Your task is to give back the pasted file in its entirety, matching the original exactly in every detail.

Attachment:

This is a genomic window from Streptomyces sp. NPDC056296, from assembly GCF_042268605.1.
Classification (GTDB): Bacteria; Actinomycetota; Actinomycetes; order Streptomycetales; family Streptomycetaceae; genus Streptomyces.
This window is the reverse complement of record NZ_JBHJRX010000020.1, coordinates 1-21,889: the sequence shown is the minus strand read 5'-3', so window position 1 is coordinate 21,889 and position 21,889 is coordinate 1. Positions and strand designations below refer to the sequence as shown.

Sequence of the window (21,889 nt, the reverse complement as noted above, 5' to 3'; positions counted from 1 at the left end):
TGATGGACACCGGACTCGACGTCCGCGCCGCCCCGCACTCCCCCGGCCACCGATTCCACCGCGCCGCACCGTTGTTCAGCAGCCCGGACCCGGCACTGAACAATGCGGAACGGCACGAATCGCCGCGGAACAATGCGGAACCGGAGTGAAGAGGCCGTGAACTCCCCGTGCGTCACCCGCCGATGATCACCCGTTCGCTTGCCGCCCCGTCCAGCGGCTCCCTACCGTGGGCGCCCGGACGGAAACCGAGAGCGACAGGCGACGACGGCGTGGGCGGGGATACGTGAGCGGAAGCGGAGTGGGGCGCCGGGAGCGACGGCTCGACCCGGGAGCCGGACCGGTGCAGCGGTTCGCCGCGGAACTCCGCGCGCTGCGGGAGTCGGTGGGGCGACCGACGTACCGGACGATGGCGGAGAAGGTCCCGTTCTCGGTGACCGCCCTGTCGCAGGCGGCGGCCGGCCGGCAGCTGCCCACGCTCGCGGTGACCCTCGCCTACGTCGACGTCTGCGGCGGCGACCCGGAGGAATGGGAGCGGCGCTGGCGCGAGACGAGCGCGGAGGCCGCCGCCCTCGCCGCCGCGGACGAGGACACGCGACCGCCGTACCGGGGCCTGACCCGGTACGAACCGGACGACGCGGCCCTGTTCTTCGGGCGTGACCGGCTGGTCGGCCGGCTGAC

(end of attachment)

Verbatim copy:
This is a genomic window from Streptomyces sp. NPDC056296, from assembly GCF_042268605.1.
Classification (GTDB): Bacteria; Actinomycetota; Actinomycetes; order Streptomycetales; family Streptomycetaceae; genus Streptomyces.
This window is the reverse complement of record NZ_JBHJRX010000020.1, coordinates 1-21,889: the sequence shown is the minus strand read 5'-3', so window position 1 is coordinate 21,889 and position 21,889 is coordinate 1. Positions and strand designations below refer to the sequence as shown.

Sequence of the window (21,889 nt, the reverse complement as noted above, 5' to 3'; positions counted from 1 at the left end):
TGATGGACACCGGACTCGACGTCCGCGCCGCCCCGCACTCCCCCGGCCACCGATTCCACCGCGCCGCACCGTTGTTCAGCAGCCCGGACCCGGCACTGAACAATGCGGAACGGCACGAATCGCCGCGGAACAATGCGGAACCGGAGTGAAGAGGCCGTGAACTCCCCGTGCGTCACCCGCCGATGATCACCCGTTCGCTTGCCGCCCCGTCCAGCGGCTCCCTACCGTGGGCGCCCGGACGGAAACCGAGAGCGACAGGCGACGACGGCGTGGGCGGGGATACGTGAGCGGAAGCGGAGTGGGGCGCCGGGAGCGACGGCTCGACCCGGGAGCCGGACCGGTGCAGCGGTTCGCCGCGGAACTCCGCGCGCTGCGGGAGTCGGTGGGGCGACCGACGTACCGGACGATGGCGGAGAAGGTCCCGTTCTCGGTGACCGCCCTGTCGCAGGCGGCGGCCGGCCGGCAGCTGCCCACGCTCGCGGTGACCCTCGCCTACGTCGACGTCTGCGGCGGCGACCCGGAGGAATGGGAGCGGCGCTGGCGCGAGACGAGCGCGGAGGCCGCCGCCCTCGCCGCCGCGGACGAGGACACGCGACCGCCGTACCGGGGCCTGACCCGGTACGAACCGGACGACGCGGCCCTGTTCTTCGGGCGTGACCGGCTGGTCGGCCGGCTGAC